Cascadia Cleanup: A Community Response to Marine Debris in the Pacific Northwest

Posted Tue, 06/01/2021 - 11:00

The coastal waters of the Pacific Northwest are known for their combination of remote beauty and rich marine life, providing the foundation for multiple industries. This unique area spans over 4,400 miles of coastline and falls within the Cascadia bioregion, a region that includes the Columbia river watershed and Cascade mountain range. Despite all this natural beauty, lurking below the waves and along the rocky and sandy shores of Oregon and Washington a common issue can be found: marine debris. Whether it is in the form of miniscule fragments of plastic or abandoned and derelict vessels, it is certain that this is a global issue that affects us all. Thankfully, our partners in the Pacific Northwest are working hard every day to address marine debris through prevention, research, removal, and collaboration. 

The shoreline of an Oregon beach with a lighthouse in the distance.
The shoreline of Cape Cove, Oregon with Heceta Lighthouse in the distance (Credit: NOAA).

Derelict fishing gear, or nets, lines, pots, and other equipment lost or discarded in the marine environment, has a number of harmful impacts, including wildlife entanglement, habitat destruction, and ghost fishing, when derelict gear continues to trap and kill after it’s lost. In Washington, the Northwest Straits Foundation is continuing their efforts to catalog and remove derelict crab pots in both Dungeness and Port Townsend Bays in Washington. Additional project activities include targeted outreach to recreational crab fishers and measuring the rate of crab pot loss in the Salish Sea.

A SCUBA diver jumps off of the side of a boat into the water.
A SCUBA diver entering the water to retrieve derelict crab pots in the Puget Sound as part of the efforts to remove and catalog them (Credit: Motofish Images).

In Neah Bay, Washington, within the Olympic Coast National Marine Sanctuary and the Makah Tribe’s Usual and Accustomed Fishing Area, the Makah Tribe is finishing up a project to remove derelict crab pots and lines using reports of observed lost gear from local fishermen. The retrieved crab pots and lines are brought to shore, where the crab pots are recycled for further use or for scrap metal. Further north, the Swinomish Indian Tribal Community is removing derelict crab pots from the Swinomish Channel using tribal SCUBA divers with plans to expand removal activities into Similk Bay. The project team will reuse and recycle as much recovered gear as possible and promote marine debris awareness in order to reduce the impacts of derelict fishing gear in Similk Bay.

The Oregon State Marine Board, leveraging their Certified Clean Marina Program, is working to enhance their Abandoned Vessel Removal Assistance Program to remove problematic boats before they sink and become increasingly more hazardous to the environment and expensive to remove. Vessel removal assistance is available to marinas who are committed to best management practices to prevent future abandoned and derelict vessels. Tune into the blog later this week to learn more about this program.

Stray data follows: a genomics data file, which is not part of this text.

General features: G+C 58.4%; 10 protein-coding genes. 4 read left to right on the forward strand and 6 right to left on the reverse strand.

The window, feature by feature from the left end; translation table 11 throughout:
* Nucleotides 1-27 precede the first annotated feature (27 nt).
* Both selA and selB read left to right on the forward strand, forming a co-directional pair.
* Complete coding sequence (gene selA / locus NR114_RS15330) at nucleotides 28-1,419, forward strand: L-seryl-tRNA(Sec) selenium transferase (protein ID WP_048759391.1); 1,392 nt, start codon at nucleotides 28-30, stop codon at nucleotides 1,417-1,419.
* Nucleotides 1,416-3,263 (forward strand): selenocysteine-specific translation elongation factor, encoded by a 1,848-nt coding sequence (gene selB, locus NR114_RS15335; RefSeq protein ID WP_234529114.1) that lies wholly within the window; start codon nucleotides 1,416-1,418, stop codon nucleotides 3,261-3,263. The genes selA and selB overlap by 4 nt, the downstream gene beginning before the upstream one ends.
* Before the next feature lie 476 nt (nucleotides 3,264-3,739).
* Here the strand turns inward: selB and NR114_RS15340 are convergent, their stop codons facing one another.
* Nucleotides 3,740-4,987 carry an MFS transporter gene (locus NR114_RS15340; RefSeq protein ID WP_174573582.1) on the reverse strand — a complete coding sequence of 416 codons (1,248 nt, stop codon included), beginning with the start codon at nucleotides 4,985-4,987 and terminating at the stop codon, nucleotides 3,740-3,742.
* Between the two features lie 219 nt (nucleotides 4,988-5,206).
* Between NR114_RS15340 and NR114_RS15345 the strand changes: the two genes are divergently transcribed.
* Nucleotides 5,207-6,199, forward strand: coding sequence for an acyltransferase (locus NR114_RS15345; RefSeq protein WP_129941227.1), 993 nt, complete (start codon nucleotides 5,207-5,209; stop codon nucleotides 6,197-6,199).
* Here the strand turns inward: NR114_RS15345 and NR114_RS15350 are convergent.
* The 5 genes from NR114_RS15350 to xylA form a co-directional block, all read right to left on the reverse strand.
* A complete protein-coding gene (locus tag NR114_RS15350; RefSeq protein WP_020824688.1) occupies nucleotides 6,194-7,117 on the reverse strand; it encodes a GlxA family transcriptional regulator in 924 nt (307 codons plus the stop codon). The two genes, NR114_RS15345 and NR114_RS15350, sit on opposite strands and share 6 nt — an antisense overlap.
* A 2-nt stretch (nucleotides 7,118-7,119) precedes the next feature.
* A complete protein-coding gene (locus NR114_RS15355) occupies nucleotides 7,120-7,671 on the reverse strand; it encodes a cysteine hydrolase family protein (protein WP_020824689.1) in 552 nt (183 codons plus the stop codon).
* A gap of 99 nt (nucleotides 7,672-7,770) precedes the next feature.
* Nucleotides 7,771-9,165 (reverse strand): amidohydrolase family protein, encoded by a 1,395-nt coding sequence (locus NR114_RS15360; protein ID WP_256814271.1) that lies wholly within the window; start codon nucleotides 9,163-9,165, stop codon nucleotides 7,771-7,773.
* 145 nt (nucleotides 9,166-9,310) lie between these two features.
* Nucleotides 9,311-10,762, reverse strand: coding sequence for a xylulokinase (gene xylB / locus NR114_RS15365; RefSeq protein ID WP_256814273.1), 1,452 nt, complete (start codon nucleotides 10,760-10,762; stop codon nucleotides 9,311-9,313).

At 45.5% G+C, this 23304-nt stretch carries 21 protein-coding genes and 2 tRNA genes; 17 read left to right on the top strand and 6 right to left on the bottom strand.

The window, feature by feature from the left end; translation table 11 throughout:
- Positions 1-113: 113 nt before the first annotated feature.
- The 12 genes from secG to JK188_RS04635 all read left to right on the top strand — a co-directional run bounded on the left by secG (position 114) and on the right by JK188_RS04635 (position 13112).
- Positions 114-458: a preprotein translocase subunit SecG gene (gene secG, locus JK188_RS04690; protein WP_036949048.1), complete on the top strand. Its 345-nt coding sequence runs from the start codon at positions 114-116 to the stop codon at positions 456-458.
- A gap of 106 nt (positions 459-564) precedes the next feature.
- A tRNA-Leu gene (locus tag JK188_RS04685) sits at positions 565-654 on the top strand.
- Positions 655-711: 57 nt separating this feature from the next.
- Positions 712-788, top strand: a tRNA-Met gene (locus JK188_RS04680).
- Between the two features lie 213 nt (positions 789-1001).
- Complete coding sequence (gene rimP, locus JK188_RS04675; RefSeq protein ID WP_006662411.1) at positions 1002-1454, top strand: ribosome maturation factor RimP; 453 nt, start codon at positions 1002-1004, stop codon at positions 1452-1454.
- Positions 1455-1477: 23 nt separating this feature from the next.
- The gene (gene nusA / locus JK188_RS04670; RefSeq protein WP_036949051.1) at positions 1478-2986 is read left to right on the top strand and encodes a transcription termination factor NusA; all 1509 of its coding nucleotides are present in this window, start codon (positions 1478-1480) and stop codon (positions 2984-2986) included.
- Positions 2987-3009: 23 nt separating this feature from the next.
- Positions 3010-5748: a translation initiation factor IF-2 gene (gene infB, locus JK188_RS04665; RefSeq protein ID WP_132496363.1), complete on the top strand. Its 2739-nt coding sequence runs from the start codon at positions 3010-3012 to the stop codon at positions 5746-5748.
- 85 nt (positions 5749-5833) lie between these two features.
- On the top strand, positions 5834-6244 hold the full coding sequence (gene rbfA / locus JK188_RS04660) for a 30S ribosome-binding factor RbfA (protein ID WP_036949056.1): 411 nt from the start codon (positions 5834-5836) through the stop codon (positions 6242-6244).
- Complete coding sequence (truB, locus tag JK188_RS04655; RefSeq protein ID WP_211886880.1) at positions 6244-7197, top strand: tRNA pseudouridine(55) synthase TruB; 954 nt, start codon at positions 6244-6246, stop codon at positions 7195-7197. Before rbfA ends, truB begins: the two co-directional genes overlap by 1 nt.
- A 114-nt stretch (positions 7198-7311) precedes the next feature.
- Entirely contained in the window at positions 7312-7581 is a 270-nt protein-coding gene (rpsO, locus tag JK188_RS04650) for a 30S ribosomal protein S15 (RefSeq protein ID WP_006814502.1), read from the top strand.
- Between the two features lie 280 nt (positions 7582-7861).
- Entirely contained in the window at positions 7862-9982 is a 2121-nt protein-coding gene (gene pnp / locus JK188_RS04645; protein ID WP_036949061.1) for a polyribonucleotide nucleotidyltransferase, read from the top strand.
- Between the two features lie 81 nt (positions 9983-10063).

The prevention of marine debris must be the ultimate goal in addressing this issue. Zero Waste Washington is working with four cohorts of high school students from the Duwamish River Valley Youth Corp Program to learn about the marine debris issues specific to their communities and video production skills. Students will use their new training to produce marine debris educational materials, including a video for their communities.

Plastic water bottle found on the beach.
A single-use plastic bottle removed from a beach cleanup near Long Beach, Washington
(Credit: Grassroots Garbage Gang).

Regardless of the form it takes, the passion, dedication, and environmental stewardship of people in the Pacific Northwest never ceases to amaze. With over 250 combined community identified marine debris actions across the Oregon and Washington Marine Debris Action Plans, it is clear how important addressing marine debris is to the people of the Pacific Northwest. It is also a testament to the scope and size of the task ahead of us. There is always room for more people to contribute to addressing the issue of marine debris through citizen/community science, beach cleanups, and outreach and education. The next time you visit a clean Oregon or Washington beach, know that it is because of the ongoing efforts of your friends and neighbors.

Cascadia Cleanup: A Community Response to Marine Debris in the Pacific Northwest

Posted Tue, 06/01/2021 - 11:00

Casey Eckert

Tue, 06/01/2021 - 12:44

Thanks for the update on community cleanups in Oregon and Washington. Three of the four goals mentioned seem to have been addressed robustly (research, removal, collaboration). However, besides producing more educational materials, what quantitative methods have been developed to actually PREVENT marine litter? Are any laws being broken that can be addressed and acted on, or are your efforts strictly geared toward voluntary compliance?

Lori Myers

Thu, 06/03/2021 - 13:15

I would like to be more actively involved with beach cleanups etc. I have two organized for about a 2 mile stretch of WA coast beach this July and this fall. But what more can I do in my local community and the greater community, how can I be more involved in an organization such as your own?

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